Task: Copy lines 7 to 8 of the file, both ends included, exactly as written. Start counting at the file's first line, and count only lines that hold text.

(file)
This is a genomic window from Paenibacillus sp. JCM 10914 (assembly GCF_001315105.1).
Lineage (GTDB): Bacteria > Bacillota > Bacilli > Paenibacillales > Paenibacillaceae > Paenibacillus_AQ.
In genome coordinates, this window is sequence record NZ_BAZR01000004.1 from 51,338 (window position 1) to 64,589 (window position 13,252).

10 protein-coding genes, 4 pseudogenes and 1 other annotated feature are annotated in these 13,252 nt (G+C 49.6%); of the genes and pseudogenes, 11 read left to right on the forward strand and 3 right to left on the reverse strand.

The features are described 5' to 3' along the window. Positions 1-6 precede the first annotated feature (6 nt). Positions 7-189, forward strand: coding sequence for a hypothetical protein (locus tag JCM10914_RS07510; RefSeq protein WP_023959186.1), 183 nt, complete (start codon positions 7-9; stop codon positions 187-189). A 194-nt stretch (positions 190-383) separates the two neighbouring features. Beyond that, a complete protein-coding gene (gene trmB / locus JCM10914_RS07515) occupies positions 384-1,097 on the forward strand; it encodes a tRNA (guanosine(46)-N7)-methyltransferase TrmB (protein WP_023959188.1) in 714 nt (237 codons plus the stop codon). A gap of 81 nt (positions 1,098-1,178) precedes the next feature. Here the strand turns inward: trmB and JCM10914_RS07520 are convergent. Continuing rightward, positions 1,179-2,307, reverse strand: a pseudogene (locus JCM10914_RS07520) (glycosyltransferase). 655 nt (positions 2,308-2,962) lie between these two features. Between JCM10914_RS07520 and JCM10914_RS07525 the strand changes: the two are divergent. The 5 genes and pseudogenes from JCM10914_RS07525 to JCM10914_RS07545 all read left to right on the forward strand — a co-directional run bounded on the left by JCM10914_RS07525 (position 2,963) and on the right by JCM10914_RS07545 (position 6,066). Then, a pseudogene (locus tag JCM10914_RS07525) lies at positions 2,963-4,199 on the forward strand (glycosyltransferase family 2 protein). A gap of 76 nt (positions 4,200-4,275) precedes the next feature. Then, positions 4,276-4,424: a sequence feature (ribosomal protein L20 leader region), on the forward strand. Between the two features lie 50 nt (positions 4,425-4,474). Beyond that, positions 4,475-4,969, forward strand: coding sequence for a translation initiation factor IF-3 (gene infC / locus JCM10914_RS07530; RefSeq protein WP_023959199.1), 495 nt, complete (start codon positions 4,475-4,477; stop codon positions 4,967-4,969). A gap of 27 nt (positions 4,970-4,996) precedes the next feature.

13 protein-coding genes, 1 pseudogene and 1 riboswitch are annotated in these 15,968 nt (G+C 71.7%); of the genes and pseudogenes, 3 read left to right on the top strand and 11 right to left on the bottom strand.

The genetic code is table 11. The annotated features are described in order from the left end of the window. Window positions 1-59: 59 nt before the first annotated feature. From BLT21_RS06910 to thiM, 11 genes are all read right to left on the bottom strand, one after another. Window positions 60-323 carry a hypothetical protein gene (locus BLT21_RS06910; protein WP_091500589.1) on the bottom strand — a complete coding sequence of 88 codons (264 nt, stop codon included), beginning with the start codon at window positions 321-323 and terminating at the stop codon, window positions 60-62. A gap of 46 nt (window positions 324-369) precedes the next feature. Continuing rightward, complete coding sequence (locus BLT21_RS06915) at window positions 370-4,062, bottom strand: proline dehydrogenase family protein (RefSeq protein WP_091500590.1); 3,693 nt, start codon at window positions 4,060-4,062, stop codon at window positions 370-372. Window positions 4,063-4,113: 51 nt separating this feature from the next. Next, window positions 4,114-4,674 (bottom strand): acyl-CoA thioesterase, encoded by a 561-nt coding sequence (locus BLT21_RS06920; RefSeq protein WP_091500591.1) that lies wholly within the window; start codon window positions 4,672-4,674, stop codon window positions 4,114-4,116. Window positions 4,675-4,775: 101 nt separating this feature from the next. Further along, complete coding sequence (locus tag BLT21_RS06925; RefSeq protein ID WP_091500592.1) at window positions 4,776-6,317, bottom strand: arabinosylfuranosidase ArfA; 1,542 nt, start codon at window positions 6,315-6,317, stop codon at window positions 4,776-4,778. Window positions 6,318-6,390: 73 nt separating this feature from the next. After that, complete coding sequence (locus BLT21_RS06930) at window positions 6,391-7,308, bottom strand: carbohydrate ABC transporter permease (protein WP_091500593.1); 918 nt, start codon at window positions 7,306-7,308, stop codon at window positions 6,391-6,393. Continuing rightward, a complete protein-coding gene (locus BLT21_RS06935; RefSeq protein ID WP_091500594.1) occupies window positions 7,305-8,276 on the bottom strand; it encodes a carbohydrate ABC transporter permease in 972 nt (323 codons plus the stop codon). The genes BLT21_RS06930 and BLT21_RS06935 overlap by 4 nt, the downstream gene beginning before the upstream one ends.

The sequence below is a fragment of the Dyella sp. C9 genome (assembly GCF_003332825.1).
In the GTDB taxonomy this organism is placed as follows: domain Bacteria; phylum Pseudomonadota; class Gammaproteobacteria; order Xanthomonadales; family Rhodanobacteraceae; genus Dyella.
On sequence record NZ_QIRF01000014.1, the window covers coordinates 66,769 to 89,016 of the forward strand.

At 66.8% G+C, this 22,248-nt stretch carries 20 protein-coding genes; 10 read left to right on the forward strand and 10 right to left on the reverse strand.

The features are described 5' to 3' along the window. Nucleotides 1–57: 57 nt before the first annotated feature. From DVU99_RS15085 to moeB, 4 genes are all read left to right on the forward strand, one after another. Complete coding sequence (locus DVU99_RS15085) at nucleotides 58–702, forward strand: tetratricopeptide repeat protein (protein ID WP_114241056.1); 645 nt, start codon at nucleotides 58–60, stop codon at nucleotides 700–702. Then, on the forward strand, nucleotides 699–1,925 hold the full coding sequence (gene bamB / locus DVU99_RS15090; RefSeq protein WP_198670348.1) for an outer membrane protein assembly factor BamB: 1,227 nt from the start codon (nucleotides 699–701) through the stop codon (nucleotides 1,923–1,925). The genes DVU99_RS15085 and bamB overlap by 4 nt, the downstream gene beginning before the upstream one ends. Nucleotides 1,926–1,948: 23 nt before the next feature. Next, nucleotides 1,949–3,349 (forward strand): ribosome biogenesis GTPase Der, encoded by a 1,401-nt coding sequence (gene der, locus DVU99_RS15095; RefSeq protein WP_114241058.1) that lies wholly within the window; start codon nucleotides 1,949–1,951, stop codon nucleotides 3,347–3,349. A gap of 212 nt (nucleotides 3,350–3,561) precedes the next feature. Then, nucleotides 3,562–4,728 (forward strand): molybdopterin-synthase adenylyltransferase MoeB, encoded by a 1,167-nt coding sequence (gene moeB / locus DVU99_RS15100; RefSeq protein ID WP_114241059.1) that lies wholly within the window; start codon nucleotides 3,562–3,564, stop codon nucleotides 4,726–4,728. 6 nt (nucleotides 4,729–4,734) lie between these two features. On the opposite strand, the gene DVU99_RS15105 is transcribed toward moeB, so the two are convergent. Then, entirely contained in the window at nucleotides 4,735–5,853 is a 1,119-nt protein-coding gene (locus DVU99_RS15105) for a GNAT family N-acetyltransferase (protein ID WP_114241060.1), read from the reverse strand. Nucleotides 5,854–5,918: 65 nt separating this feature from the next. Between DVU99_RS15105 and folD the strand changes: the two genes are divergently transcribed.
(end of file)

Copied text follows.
The genetic code is table 11. The annotated features are described in order from the left end of the window. Window positions 1-59: 59 nt before the first annotated feature. From BLT21_RS06910 to thiM, 11 genes are all read right to left on the bottom strand, one after another. Window positions 60-323 carry a hypothetical protein gene (locus BLT21_RS06910; protein WP_091500589.1) on the bottom strand — a complete coding sequence of 88 codons (264 nt, stop codon included), beginning with the start codon at window positions 321-323 and terminating at the stop codon, window positions 60-62. A gap of 46 nt (window positions 324-369) precedes the next feature. Continuing rightward, complete coding sequence (locus BLT21_RS06915) at window positions 370-4,062, bottom strand: proline dehydrogenase family protein (RefSeq protein WP_091500590.1); 3,693 nt, start codon at window positions 4,060-4,062, stop codon at window positions 370-372. Window positions 4,063-4,113: 51 nt separating this feature from the next. Next, window positions 4,114-4,674 (bottom strand): acyl-CoA thioesterase, encoded by a 561-nt coding sequence (locus BLT21_RS06920; RefSeq protein WP_091500591.1) that lies wholly within the window; start codon window positions 4,672-4,674, stop codon window positions 4,114-4,116. Window positions 4,675-4,775: 101 nt separating this feature from the next. Further along, complete coding sequence (locus tag BLT21_RS06925; RefSeq protein ID WP_091500592.1) at window positions 4,776-6,317, bottom strand: arabinosylfuranosidase ArfA; 1,542 nt, start codon at window positions 6,315-6,317, stop codon at window positions 4,776-4,778. Window positions 6,318-6,390: 73 nt separating this feature from the next. After that, complete coding sequence (locus BLT21_RS06930) at window positions 6,391-7,308, bottom strand: carbohydrate ABC transporter permease (protein WP_091500593.1); 918 nt, start codon at window positions 7,306-7,308, stop codon at window positions 6,391-6,393. Continuing rightward, a complete protein-coding gene (locus BLT21_RS06935; RefSeq protein ID WP_091500594.1) occupies window positions 7,305-8,276 on the bottom strand; it encodes a carbohydrate ABC transporter permease in 972 nt (323 codons plus the stop codon). The genes BLT21_RS06930 and BLT21_RS06935 overlap by 4 nt, the downstream gene beginning before the upstream one ends.

The sequence below is a fragment of the Dyella sp. C9 genome (assembly GCF_003332825.1).